Several national and international organizations have condemned the detention of Zimbabwean journalist, Hopewell Chin’ono, who is facing charges of publishing or communicating falsehoods.
The International Commission of Jurists (ICJ), the European Commission (EC) and Committee for the Protection of Journalists (CPJ) said in separate tweets and statements that Chin’ono is being treated unfairly by the government, which accuses him of tweeting a video that showed a woman wrestling with a policeman said to have struck and killed her child with a baton stick.
In a tweet, the ICJ said, “The denial of bail to Hopewell Chin'ono in Zimbabwe is an affront to human rights and the rule of law. Journalism is not a crime and neither is tweeting. This ongoing harassment must stop
In a similar tweet, the EC said, “The current pre-trial detentions, delays of proceedings & bail denials without serious charges are questionable, especially in times of COVID19. The infection risk in jail is high due to overcrowding & lack of hygiene. We know this because we support prisons through VSO Zimbabwe. We are closely following the recent arrests in Zimbabwe which have bearing on democratic space, justice and impunity, freedom of expression and fighting corruption.”
CPJ, ICJ and the Zimbabwe Lawyers for Human Rights have demanded the immediate release of Chin’ono, Movement for Democratic Change Alliance vice chairperson Job Sikhala and MDC Alliance spokesperson Fadzayi Mahere, who are all facing charges of publishing or communicating falsehoods.
Muthoki Mumo, CPJ’s sub-Saharan Africa representative in Nairobi, said, “The decision to deny Hopewell Chin’ono bail and prolong his detention is yet another example of how far Zimbabwean authorities are willing to go in their attempts to intimidate and silence the press. We call on Zimbabwean authorities not to contest his appeal,” said. “Unfortunately, Chin’ono’s arrest and detention fits into a regional trend of using false news charges to criminalize journalism. This trend must be reversed.”
Chin’ono had delayed applying for bail in order to challenge the constitutionality of that charge, which the court upheld on January 13, according to his attorney, Harrison Nkomo, a hand-written statement from the journalist posted on Twitter, and a report by the local chapter of the Media Institute of Southern Africa.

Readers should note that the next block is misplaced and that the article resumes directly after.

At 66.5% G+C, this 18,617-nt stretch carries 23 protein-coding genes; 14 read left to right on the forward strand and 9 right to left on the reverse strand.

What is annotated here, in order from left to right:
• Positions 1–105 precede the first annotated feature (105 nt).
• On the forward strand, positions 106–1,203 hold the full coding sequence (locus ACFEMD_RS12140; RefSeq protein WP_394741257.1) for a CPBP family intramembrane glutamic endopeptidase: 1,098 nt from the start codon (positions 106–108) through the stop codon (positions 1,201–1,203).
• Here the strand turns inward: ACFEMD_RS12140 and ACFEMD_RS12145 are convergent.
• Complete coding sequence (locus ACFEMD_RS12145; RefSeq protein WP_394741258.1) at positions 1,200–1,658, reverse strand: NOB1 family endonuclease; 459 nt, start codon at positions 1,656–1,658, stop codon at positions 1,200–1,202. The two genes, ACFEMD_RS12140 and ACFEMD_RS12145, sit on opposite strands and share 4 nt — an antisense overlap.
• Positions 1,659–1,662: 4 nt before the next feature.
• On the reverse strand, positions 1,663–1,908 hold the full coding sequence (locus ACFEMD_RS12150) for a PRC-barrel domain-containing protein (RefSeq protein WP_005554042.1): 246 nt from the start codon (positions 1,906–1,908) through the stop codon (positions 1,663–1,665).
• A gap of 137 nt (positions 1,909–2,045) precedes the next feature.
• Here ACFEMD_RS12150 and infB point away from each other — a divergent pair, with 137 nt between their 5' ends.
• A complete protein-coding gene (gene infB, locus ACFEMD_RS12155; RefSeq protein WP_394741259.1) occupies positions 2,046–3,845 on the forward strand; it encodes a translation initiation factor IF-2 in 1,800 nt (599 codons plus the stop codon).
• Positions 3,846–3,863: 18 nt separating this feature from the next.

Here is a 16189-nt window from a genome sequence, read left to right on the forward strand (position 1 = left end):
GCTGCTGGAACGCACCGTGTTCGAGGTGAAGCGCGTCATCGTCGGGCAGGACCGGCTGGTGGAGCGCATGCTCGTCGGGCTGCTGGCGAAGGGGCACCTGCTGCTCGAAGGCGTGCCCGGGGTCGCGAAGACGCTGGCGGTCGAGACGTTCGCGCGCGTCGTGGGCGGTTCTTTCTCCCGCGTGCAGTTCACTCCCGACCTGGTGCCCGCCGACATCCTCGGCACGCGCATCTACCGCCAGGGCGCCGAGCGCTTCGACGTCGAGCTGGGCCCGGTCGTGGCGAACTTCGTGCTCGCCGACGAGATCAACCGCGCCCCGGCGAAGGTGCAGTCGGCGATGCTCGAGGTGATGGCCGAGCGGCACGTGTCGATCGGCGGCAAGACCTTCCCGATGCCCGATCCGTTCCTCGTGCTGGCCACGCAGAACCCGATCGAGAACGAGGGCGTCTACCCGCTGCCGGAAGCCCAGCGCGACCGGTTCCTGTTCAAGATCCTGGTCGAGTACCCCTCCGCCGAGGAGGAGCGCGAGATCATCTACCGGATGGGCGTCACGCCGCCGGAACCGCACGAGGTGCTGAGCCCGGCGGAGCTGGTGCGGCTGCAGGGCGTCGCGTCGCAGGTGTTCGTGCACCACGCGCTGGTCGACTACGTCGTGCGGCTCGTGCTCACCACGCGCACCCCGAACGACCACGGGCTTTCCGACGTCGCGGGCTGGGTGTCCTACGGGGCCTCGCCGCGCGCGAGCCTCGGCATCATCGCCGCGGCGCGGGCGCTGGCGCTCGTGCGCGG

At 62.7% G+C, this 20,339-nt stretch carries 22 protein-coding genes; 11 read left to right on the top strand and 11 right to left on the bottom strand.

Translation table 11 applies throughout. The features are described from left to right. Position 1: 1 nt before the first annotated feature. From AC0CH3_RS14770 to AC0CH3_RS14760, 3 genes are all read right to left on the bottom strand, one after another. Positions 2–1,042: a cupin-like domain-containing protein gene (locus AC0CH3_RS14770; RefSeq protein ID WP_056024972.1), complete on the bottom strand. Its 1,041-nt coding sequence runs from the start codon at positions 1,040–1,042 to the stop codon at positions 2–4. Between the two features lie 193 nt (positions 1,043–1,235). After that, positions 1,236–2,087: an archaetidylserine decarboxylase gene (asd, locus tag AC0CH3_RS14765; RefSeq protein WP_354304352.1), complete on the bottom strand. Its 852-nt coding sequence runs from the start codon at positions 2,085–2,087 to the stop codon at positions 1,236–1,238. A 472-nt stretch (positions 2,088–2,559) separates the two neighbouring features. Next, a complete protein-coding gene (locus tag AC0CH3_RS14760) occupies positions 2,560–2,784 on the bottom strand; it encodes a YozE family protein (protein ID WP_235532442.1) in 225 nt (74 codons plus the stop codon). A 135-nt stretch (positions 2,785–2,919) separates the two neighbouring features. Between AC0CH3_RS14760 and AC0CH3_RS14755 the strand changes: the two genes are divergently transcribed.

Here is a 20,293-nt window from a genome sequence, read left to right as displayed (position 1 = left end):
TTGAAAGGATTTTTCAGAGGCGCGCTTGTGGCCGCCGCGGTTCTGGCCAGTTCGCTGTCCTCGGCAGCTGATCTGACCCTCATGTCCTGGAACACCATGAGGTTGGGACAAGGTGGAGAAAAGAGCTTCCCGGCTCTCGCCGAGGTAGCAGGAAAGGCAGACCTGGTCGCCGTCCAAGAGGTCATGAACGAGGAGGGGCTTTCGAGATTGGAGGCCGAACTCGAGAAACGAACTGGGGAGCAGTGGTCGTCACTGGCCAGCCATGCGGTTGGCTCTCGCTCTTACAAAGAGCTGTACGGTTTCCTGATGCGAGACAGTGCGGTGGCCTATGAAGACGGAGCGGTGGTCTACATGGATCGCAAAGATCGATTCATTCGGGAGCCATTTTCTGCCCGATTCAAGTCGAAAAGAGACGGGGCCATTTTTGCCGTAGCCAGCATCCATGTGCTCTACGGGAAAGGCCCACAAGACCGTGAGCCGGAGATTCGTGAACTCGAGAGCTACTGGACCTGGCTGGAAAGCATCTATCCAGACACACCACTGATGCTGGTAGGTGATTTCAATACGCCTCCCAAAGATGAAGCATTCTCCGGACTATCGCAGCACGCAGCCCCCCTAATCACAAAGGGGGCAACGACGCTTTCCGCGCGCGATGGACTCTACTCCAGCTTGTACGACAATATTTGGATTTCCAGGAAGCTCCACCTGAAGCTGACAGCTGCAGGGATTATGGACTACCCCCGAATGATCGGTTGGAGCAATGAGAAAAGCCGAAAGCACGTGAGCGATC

Nkomo told CPJ that the legal team intends to appeal the court’s decision on the constitutionality of that charge as soon as possible.
The ZLHR said Chin’ono and Sikhala have have protested against ill-treatment by Zimbabwe Prisons and Correctional Service (ZPCS) officers, who are discriminating them against other prisoners by bringing them to court while handcuffed and shackled in leg irons and defying court orders.
Although Harare Magistrate Lazini Ncube had ordered ZPCS officers to transport Chin’ono to and from prison separately from other prisoners to minimize the risk of spreading coronavirus as the freelance journalist had contact with some people who tested positive to coronavirus, the prison guards defied the court order and continued to ferry him together with other inmates.
Chin’ono’s lawyers Nkomo, Paidamoyo Saurombe and Gift Mtisi of the ZLHR told Ncube that ZPCS officers had defied his orders.
Sikhala’s lawyers Jeremiah Bamu, Nkomo and Saurombe, who appeared before Magistrate Ngoni Nduna, also protested against the ill-treatment of their client, who was brought to court while handcuffed and in leg irons.
A senior official of the ZPCS will appear in court on Friday to respond to allegations of ill-treatment raised by Sikhala.
Meanwhile, opposition MDC-Alliance party spokesperson Advocate Fadzayi Mahere will return to court on Friday. She is expected to appear before local magistrate, Trynos Utahwashe, who will hand down his ruling on her application challenging the State’s bid to place her on remand on charges of publishing or communicating false statements prejudicial to the state as defined in section 31(a)(i) of the Criminal Law (Codification and Reform) Act alternatively section 31(a)(iii) of the Criminal Law (Codification and Reform) Act.
Advocate Mahere, who is represented by David Drury and Andria Dracos of Honey and Blanckenberg Legal Practitioners and is assisted by Tinashe Chinopfukutwa of ZLHR, was arrested last Sunday.
On Tuesday when she appeared before Utahwashe, she raised several complaints against the police, accusing them of detaining her in squalid cells at Harare Central Police Station, “which are not fit for habitation.”
Advocate Mahere told Utahwashe that suspects were not being subjected to temperature checks and were not provided with face masks while in detention cells.
The MDC-Alliance party spokesperson disclosed that detained women were not being provided with sanitary ware and there was no toilet paper in the detention cells which were reeking of stale urine.